Seven Steps to Ensure the UK Learns from a COVID-19 Public Inquiry

This article is an excerpt from the below publication laying out the steps to ensure there is learning from the COVID public enquiry.

People at every level have worked incredibly hard over the last two years. Yet what is not in doubt is that the UK has performed badly, exhibiting among the highest levels of excess mortality and economic harm, as well as the largest debt and tax burden in living memory. Hopefully we can perform better in the way we learn lessons from the pandemic.

The key points

  1. We need multiple inquiries rather than a single one. The complexity of the issues in health, education, the economy and society are far beyond the capacity of a single inquiry.
  2. This is even more obvious if the UK inquiry is to reach reasonably rapid conclusions, with, perhaps, an interim report in 2022 and a final one before the end of 2023. There is no plausible way for a single inquiry to be both broad enough and fast enough. This implies the need for a core inquiry on decisions that were made at the heart of the UK Government, but with encouragement for a network of parallel inquiries that are focused on particular sectors: hospitals, schools, the economy. This is partly a matter of logic: although some issues cut across these fields, most of the lessons they need to address are specific and distinct.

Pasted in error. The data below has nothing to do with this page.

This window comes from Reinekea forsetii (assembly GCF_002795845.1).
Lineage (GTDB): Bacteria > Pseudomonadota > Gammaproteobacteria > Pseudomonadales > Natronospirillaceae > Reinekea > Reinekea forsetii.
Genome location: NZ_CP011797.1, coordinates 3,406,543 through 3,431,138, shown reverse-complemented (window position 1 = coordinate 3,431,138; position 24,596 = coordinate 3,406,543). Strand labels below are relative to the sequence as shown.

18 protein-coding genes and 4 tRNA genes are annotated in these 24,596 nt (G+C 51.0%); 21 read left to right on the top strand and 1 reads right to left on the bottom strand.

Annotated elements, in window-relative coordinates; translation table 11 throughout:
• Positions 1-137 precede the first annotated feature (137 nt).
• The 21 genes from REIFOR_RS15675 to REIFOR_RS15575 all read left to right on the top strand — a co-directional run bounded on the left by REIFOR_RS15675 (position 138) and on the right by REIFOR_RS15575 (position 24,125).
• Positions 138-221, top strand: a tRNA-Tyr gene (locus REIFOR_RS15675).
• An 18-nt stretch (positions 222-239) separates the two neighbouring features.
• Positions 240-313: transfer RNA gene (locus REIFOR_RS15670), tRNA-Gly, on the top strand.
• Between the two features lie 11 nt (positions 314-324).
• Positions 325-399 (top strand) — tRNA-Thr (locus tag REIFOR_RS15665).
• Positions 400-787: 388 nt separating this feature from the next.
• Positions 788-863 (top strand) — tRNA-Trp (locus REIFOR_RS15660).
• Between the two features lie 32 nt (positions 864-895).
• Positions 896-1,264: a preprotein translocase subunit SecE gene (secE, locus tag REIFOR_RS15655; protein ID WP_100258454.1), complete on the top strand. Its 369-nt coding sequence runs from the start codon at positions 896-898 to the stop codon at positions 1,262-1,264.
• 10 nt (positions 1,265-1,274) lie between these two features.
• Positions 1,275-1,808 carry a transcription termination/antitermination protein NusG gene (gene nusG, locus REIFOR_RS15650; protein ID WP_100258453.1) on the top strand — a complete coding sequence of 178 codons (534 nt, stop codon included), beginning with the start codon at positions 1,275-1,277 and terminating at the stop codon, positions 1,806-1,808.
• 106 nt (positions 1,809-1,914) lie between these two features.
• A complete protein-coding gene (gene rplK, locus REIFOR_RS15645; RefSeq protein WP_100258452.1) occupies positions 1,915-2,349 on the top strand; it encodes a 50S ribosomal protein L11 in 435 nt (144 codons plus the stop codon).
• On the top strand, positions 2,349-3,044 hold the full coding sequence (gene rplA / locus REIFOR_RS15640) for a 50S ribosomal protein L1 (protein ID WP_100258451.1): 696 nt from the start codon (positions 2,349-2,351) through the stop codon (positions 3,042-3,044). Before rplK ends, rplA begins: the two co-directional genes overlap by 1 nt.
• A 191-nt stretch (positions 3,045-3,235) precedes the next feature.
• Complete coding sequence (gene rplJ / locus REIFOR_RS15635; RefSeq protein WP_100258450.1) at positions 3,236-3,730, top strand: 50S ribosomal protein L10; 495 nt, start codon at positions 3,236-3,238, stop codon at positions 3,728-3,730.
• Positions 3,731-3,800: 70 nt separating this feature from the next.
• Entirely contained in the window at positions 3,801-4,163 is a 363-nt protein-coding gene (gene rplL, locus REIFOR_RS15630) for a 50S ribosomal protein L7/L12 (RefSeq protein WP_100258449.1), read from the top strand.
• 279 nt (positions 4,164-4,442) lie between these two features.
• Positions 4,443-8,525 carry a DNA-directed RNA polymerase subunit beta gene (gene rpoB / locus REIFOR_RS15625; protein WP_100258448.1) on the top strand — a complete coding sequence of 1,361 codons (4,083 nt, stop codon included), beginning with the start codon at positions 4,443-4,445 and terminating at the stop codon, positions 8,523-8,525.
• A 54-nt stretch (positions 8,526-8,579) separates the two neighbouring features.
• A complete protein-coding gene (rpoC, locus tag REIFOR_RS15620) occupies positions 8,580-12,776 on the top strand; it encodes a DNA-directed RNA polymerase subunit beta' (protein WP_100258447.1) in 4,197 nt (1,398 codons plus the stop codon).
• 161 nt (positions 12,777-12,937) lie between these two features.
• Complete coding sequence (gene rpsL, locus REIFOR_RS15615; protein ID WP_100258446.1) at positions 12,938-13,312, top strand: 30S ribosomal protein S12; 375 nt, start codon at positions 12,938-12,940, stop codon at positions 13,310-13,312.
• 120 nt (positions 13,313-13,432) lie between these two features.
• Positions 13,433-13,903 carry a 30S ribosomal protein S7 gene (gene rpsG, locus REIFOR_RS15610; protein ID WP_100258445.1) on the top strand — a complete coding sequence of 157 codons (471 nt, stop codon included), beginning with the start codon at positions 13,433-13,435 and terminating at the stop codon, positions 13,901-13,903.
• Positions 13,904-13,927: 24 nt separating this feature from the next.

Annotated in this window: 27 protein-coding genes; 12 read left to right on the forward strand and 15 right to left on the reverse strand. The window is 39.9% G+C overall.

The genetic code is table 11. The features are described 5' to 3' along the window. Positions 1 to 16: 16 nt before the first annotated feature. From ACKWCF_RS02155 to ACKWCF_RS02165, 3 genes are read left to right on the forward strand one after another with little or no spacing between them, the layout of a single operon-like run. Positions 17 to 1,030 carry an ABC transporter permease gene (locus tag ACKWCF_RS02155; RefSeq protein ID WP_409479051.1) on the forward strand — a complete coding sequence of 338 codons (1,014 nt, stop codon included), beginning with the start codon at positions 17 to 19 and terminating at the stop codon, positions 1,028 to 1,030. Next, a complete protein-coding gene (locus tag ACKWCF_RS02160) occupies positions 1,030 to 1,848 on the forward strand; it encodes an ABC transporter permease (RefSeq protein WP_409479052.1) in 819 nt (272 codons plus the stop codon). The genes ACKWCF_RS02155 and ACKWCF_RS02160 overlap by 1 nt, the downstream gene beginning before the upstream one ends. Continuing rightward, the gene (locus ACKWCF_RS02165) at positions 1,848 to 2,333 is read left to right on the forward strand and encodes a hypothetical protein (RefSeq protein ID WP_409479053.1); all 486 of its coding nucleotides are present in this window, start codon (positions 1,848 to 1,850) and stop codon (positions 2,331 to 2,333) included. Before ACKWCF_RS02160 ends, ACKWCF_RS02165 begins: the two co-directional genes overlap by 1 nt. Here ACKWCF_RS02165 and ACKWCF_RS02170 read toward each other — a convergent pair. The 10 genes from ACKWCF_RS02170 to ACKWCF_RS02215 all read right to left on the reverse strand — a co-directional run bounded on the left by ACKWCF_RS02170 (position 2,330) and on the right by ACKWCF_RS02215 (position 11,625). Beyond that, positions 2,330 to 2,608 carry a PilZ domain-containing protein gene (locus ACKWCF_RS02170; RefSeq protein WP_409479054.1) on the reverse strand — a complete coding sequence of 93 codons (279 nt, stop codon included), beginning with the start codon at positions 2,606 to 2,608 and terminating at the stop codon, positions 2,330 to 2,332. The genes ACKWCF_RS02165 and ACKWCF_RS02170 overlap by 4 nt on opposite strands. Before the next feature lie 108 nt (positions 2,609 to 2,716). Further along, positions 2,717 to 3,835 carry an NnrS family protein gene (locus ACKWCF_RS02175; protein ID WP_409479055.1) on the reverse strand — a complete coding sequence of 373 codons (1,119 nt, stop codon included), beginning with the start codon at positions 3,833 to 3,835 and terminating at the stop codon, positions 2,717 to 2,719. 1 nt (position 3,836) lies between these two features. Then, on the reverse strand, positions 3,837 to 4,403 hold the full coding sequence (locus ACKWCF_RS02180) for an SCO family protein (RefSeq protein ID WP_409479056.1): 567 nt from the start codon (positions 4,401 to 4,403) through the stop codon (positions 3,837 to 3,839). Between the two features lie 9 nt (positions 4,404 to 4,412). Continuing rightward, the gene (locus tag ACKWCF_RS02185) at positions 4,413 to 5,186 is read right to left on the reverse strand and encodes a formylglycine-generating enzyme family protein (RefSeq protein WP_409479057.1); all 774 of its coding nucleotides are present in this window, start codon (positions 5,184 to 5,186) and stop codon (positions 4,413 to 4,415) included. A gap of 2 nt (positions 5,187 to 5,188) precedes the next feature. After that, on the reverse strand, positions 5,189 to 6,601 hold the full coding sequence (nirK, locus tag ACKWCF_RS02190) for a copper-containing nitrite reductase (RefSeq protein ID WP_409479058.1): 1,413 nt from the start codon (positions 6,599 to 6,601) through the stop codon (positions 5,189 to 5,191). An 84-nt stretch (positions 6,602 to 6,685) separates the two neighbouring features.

3. The inquiry process needs to include opportunities for airing peoples’ experiences: what it was like to be locked down, in care homes, fearful, on the frontline in hospitals. This cathartic aspect of the inquiry will be vital.
  4. The (multiple) inquiries need to commission evidence in the way research does: i.e. syntheses of evidence and findings around issues such as behaviour, compliance, modelling or mental health.
  5. The inquiries need to be designed with a clear focus on implementation. Past inquiries were disbanded when they reported, leaving the job of implementation and monitoring to the government. This cannot be acceptable in the case of a COVID inquiry.
  6. The space for the inquiry needs to reflect its ethos – a physical space that signals a willingness to learn rather than a confrontational courtroom, with hearings being held around the country in order to engage with those who were worst affected by the pandemic (such as some minority communities, disabled people, and care home residents).
  7. While a core part of the inquiry will need to be formal and judicial, with sworn testimony, most of it doesn’t need to be and will benefit from gathering of evidence, insights and experiences in a less rigid and formal way.